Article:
Take it back to The Walking Dead again and consider why in Revolution we don't see things like riot gear and kevlar vests? Surely in a time where swords and arrows are the main weapons of choice, you'd see lots of relics of our "modern age" floating around.

And don't get me started, please, on how the "rules" of Revolution don't really make sense. Steam power works – a recent episode featured a train heist – but nothing involving electricity does… including battery-powered devices. Okay, weird enough, but play that out and shouldn't the world of Revolution be jam packed with steampunk-style technology?        

In any event, if there's one huge and redeeming feature to Revolution, it's Giancarlo Esposito. Give us more Gus Fring, and I'll keep watching. For a while. 

By Eric - TV Geek Army "Revered Leader"

About the author

Eric is the publisher and revered leader of TV Geek Army… at least in his own mind. TV Geek Army is a place for serious TV reviews and news for serious fans of great television. Contact: eric-[at]-tvgeekarmy.com 

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14 Comments
On: Sunday, October 21, 2012
Thundervega said:

WATCH FULL EPISODE HERE for FREE:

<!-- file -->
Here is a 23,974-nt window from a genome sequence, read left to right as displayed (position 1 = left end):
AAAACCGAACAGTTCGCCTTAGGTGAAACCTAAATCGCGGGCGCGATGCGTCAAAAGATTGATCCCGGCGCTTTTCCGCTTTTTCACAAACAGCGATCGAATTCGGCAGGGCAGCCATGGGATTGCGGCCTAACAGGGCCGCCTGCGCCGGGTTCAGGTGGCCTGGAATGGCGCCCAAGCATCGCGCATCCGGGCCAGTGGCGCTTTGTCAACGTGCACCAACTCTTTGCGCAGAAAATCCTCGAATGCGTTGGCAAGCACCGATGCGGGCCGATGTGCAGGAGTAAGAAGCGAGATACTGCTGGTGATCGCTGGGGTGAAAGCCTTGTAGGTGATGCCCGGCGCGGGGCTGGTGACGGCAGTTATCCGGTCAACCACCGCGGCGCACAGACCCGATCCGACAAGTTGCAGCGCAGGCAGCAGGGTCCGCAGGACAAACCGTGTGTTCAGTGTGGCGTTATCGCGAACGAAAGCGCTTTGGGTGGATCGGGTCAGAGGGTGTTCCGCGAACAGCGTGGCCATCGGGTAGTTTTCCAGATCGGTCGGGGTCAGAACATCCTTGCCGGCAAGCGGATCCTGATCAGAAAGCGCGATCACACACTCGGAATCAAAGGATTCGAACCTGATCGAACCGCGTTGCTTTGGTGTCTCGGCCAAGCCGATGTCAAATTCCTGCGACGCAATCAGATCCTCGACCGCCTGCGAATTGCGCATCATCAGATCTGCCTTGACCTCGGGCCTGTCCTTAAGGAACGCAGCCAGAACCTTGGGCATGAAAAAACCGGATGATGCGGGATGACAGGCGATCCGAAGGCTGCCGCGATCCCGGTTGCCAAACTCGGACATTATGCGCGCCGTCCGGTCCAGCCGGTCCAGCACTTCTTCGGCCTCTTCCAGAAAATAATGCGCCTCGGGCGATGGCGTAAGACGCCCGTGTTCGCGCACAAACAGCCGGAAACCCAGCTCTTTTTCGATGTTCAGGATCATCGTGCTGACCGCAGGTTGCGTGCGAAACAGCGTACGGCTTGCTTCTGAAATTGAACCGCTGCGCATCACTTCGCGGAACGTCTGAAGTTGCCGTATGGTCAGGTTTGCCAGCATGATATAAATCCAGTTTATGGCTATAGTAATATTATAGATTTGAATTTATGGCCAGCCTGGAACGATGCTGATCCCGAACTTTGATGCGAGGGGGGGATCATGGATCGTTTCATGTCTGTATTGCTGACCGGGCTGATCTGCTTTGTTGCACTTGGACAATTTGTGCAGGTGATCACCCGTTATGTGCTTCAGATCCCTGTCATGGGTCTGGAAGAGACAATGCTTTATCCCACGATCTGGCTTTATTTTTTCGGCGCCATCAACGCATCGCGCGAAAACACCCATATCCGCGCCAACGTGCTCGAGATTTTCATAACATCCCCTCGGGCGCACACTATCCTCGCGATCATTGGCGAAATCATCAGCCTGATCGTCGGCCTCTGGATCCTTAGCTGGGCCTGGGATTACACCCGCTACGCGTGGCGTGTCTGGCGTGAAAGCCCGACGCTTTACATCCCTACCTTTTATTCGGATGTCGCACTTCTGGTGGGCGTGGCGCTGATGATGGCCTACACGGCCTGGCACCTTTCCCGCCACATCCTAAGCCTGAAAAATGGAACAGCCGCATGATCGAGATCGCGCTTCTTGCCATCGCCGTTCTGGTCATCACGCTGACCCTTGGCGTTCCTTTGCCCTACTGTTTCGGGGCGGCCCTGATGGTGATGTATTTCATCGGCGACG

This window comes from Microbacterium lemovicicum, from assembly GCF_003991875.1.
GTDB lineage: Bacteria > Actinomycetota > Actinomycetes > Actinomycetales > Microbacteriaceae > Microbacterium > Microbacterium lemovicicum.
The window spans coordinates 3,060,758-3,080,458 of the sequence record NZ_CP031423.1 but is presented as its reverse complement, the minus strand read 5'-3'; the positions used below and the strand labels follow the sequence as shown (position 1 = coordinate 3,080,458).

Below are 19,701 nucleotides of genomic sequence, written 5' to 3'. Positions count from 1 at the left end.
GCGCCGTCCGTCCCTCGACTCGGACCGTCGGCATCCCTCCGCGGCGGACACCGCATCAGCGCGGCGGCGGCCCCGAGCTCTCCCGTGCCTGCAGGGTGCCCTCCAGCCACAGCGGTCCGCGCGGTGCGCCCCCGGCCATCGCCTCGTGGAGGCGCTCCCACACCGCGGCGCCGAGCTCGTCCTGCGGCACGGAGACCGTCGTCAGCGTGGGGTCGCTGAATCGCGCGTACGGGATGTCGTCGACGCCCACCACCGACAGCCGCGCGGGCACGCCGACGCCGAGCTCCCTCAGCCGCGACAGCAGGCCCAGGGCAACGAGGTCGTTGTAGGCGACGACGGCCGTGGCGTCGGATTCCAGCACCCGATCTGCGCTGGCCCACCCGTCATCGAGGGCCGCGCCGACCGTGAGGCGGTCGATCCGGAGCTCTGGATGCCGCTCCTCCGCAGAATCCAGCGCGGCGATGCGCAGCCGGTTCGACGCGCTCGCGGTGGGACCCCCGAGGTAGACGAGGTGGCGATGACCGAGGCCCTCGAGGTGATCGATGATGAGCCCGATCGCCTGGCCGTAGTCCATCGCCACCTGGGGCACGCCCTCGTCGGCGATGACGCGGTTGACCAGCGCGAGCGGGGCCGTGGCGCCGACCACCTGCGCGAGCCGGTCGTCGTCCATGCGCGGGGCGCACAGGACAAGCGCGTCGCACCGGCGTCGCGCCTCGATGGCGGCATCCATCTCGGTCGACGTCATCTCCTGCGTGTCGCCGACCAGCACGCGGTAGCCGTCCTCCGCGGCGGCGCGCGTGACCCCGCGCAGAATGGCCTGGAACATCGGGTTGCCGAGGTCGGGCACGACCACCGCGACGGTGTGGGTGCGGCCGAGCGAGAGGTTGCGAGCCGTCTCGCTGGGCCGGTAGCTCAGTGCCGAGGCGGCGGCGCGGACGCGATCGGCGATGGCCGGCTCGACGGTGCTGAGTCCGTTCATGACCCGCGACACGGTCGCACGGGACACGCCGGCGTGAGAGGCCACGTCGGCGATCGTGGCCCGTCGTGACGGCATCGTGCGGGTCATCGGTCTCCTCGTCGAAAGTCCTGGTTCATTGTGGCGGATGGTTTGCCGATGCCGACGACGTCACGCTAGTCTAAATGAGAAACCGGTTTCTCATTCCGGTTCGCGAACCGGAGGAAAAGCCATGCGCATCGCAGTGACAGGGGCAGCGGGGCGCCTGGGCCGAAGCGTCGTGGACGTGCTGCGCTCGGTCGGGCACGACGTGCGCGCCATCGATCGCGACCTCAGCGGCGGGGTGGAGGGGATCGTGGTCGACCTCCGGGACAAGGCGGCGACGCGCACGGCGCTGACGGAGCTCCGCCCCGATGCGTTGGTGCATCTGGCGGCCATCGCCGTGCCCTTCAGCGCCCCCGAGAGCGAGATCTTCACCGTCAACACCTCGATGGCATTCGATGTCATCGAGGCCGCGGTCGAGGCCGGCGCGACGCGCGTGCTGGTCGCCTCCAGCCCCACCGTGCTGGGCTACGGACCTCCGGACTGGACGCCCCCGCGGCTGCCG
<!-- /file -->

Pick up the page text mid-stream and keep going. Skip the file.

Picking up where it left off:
http://tvrecaps.jurichreviews.us/2012/10/the-walking-dead-recaps-reviews-and-info.html

On: Sunday, October 21, 2012
niroe said:

Revolution is NBC, not ABC.

On: Sunday, October 21, 2012
Eric - TV Geek Army "Revered Leader" said:

correction made, thanks !

On: Monday, October 22, 2012
JackSparrow said:

I think its extremely stupid to write an article to completely deface another show without any redeeming qualities whatsoever, and it comes off as you saying "my show is better than your show".

Even the title of the article, I really havent really seen that many people comparing the two shows.

While ive never seen the Walking Dead and it could very well be better than Revolution, I find it hard to believe that there is not one aspect of Revolution (other than Giancarlo Stanton) that is actually on par or better than the Walking Dead. It just sounds stupid when you offer no positive qualities regarding the show. The Walking Dead is definitely not better in "every concievable way".

It just makes you look like a stubborn Walking Dead fan who is not open the the idea of any show being better than his/hers...

On: Monday, October 22, 2012
Eric - TV Geek Army "Revered Leader" said:

First, thanks for the comment. 

I think if you read through you'll see that I'm pretty fair and drop a number of caveats. I offer that the goals of the shows are different, that some people may enjoy Revolution, that Giancarlo Esposito is always worth watching, etc. 

And then I tried to give my fair assessment, based on the fact that I've watched both shows pretty closely throughout their respective runs. 

I like The Walking Dead quite a bit, but I'm by no means a superfan or apologist for it.